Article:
3. But keep Kenny Stills and Danny Amendola: For the sake of the young quarterback they'll groom, it's worth paying experienced, reliable complementary offensive players. They might even want to pay up to keep impending free-agent right tackle Ja'Wuan James, who is only 26. 

                    

What'll need to wait

Really, the Dolphins will just be waiting on players to develop. Most rookie quarterbacks need time, and recent first-round picks Charles Harris and Minkah Fitzpatrick are still maturing as professional football players. Plus, there'll likely be growing pains for both Flores and Grier. 

Cincinnati Bengals

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Why they need to rebuild

Veteran quarterback Andy Dalton has regressed on paper and empirically the last couple of seasons, and it's become apparent that both Dalton, 31, and top wide receiver A.J. Green, 30, won't carry the Cincinnati Bengals to a Super Bowl. The team can save $28.4 million by parting ways with those two post-prime key players right now, and the timing would be perfect as rookie head coach Zac Taylor takes over. 

Taylor has endorsed Dalton, but that's the politically correct thing to do. The reality is he and his team would be better off cutting bait and drafting/grooming a higher-upside quarterback who best suits what Taylor wants to do. It's not as though this team is on the brink of contending. The Bengals had the league's lowest-ranked defense last year; even with a healthy Dalton and Green, they're clearly the worst team in the AFC North.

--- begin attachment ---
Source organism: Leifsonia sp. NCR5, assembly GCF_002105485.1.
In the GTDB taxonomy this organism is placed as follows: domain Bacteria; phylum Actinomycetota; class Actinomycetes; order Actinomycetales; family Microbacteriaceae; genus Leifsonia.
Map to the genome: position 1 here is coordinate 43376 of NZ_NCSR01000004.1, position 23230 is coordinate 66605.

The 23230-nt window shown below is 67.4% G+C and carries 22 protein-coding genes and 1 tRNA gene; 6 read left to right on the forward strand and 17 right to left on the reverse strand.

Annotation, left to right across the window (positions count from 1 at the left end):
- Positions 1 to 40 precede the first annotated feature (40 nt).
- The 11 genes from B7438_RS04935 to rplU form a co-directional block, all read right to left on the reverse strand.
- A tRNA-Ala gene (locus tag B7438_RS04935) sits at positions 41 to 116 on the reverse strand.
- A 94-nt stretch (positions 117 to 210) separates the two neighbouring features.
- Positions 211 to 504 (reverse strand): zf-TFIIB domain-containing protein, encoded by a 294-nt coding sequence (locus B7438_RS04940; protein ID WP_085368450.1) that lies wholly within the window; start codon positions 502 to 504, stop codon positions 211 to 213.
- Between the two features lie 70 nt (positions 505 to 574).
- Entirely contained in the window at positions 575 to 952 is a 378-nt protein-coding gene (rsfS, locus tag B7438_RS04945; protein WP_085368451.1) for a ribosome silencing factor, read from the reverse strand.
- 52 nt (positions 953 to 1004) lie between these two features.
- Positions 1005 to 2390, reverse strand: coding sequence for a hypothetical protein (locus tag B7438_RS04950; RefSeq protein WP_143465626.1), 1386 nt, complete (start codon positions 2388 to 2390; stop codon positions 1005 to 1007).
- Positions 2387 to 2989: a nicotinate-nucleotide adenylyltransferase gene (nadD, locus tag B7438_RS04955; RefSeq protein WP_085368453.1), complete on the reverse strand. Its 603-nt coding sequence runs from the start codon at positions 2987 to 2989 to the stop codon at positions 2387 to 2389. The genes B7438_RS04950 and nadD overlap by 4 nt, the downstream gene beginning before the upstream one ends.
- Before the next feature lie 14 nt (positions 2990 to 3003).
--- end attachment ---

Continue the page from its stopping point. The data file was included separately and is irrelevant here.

How they can start rebuilding

1. Cut and/or trade Dalton and Green: They'd suddenly have more salary-cap space than every team in football except the Indianapolis Colts and New York Jets. 

2. Use those savings to support the quarterback of the future: Upgrade that horrendous offensive line with two new guards and a new right tackle in free agency, bring in a good safety-valve receiver on whom Dalton's replacement can depend, and spruce up the defensive front seven.